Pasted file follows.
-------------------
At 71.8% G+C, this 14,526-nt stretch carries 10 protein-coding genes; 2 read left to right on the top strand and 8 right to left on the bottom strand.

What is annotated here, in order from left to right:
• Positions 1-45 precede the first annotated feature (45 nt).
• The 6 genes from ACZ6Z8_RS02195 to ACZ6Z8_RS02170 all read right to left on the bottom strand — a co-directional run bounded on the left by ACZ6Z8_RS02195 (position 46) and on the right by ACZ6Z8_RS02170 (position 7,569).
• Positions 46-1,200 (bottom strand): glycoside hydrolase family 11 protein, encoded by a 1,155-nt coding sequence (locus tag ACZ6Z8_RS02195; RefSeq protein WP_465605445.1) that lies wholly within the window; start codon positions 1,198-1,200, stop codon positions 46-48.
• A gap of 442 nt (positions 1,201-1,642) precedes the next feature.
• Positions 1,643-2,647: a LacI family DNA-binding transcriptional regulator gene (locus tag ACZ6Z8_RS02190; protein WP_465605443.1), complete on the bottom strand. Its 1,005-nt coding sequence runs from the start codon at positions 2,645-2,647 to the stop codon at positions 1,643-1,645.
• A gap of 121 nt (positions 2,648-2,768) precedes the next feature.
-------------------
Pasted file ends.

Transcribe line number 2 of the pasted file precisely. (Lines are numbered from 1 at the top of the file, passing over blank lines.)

What is annotated here, in order from left to right: